Nonprofit organizations attract people who are dedicated to using their talents to make the world a better place.
Many people who serve in nonprofits will eventually branch out and incorporate new nonprofits themselves. But is nonprofit incorporation really the way to go?
Not always. It turns out that there are several alternatives to nonprofit incorporation that are also worth considering, especially when you consider the expense and hassle that it takes to start a nonprofit corporation from scratch.
Although some of the alternatives may require you to modify or refocus your not-for-profit activities, others will let you function with a minimal amount of interference.
- Start a chapter. There are myriad national and international nonprofits interested in starting new chapters. And the advantages of starting a new chapter instead of incorporating a new nonprofit are significant. Existing infrastructure, name recognition, high-profile marketing initiatives, and more make starting a chapter a popular alternative to nonprofit incorporation.
- Join another organization. If you are primarily interested in performing nonprofit activities (rather than leading organizations), launching a new nonprofit probably isn't the best option. Thousands of nonprofit organizations across America need both paid staff and volunteers to achieve their missions and are ready to welcome you with open arms.
- Operate under an umbrella organization. It's common practice for non-incorporated nonprofits to operate under the fiscal umbrella of another incorporated 501(c)(3) organization. Although the umbrella organization may assess a small, prorated administrative fee on your grants and other revenue sources, it's a viable option until your nonprofit gains enough traction to pursue its own incorporated status.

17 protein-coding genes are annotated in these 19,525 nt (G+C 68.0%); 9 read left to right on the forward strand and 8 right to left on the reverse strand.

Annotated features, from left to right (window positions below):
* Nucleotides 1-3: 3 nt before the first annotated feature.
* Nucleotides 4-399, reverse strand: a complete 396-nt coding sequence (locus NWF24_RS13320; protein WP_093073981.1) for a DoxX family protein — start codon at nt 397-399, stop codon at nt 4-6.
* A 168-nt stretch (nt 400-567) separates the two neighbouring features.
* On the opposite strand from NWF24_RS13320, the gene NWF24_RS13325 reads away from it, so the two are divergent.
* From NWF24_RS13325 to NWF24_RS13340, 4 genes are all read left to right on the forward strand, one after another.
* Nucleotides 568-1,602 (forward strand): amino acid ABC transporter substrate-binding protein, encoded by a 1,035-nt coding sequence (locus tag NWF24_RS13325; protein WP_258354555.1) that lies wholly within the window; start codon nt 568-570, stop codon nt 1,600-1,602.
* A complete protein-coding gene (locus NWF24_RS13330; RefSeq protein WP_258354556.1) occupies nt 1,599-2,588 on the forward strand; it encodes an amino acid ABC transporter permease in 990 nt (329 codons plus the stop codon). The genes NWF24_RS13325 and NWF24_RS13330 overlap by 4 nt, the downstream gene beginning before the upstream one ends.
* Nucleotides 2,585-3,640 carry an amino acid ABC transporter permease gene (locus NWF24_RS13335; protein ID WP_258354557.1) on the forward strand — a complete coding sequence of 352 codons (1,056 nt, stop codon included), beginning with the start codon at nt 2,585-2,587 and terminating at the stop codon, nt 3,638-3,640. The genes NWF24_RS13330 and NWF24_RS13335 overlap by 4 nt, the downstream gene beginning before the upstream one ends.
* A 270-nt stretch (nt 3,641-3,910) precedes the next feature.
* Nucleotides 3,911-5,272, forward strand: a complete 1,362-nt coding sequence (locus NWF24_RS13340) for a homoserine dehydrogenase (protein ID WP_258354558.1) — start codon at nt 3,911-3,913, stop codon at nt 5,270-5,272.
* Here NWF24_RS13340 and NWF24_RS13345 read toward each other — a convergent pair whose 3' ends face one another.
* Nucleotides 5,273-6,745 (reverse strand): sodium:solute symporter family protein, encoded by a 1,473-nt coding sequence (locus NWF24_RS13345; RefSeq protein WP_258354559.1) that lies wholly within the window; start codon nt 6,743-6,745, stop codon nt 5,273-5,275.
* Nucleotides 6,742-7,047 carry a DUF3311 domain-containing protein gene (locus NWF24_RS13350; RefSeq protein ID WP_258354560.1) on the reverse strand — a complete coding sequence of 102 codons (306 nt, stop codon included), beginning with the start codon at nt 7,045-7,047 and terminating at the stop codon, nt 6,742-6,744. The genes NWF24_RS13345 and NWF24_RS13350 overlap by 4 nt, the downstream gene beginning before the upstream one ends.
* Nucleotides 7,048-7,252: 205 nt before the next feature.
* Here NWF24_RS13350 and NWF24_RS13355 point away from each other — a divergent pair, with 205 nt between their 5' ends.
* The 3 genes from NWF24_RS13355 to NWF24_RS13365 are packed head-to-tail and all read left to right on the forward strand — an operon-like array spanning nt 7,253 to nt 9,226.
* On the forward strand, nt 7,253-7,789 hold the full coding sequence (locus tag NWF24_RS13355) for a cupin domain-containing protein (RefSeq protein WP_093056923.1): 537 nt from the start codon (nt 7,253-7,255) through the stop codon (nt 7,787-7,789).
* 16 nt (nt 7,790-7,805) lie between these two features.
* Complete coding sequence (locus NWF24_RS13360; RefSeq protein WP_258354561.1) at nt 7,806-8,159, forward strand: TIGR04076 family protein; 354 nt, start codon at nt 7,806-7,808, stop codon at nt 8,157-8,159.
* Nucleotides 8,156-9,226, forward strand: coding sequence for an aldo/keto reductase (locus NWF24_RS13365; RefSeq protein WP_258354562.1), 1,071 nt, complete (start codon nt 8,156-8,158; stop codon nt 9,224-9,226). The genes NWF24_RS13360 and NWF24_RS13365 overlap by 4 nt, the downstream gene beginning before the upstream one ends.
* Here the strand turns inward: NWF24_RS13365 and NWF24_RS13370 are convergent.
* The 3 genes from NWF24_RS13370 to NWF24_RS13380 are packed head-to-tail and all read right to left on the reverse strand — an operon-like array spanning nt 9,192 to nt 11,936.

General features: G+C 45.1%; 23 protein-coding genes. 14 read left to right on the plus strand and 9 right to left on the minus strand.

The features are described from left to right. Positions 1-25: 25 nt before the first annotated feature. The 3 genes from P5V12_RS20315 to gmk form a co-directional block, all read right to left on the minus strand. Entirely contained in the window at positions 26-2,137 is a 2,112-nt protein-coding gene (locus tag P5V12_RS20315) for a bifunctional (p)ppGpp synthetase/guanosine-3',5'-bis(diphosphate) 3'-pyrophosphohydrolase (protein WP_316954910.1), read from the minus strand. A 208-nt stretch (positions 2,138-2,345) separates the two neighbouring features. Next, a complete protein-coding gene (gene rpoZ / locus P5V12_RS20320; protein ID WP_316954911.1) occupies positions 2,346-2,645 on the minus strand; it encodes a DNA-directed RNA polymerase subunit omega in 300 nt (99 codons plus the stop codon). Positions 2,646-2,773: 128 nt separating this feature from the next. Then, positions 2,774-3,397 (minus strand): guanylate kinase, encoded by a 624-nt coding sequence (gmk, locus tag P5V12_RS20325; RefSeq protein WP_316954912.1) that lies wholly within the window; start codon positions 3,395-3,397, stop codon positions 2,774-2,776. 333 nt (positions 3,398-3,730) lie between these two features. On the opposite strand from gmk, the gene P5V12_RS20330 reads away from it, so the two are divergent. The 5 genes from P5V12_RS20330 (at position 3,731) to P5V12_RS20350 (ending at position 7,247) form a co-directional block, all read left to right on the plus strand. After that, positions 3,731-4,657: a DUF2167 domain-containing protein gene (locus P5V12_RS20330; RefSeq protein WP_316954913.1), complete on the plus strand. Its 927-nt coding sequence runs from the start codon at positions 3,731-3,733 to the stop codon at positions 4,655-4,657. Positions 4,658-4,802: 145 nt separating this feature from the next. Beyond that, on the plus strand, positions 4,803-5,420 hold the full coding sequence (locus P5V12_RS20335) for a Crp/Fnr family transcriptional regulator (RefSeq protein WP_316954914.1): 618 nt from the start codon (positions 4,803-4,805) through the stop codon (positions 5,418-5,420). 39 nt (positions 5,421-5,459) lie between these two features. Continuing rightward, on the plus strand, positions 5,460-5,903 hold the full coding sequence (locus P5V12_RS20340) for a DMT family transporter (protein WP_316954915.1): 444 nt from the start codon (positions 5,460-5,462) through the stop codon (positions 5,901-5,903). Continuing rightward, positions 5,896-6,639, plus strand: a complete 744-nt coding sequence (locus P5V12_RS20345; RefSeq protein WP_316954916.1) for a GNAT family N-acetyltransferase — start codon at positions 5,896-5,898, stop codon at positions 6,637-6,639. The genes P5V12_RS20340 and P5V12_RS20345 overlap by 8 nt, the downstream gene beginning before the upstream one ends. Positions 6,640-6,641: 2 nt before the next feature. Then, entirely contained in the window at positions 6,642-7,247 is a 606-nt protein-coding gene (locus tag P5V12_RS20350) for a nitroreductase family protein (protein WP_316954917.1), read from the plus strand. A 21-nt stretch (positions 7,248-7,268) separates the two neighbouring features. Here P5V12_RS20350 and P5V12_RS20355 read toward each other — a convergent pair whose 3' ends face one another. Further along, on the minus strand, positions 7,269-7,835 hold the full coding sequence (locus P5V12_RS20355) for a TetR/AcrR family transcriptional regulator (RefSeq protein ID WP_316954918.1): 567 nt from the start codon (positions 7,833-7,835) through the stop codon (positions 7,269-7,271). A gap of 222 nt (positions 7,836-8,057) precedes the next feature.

- Social entrepreneurism. Some of the most effective nonprofit initiatives happen through for-profit companies. Social entrepreneurism is a movement in which entrepreneurial ventures are formed for the purpose of achieving or advancing a social cause. Instead of being guided exclusively by a profit motive, these companies are guided by the dual purpose of doing good and earning profits (most of which are poured back into the cause).
- Operate informally. If your organization makes less than $25,000 per year and has no employees, it's possible to operate informally rather than as a nonprofit corporation. You may still have to fulfill minimum reporting requirements, but it's a lot easier to maintain than a full-blown nonprofit corporation.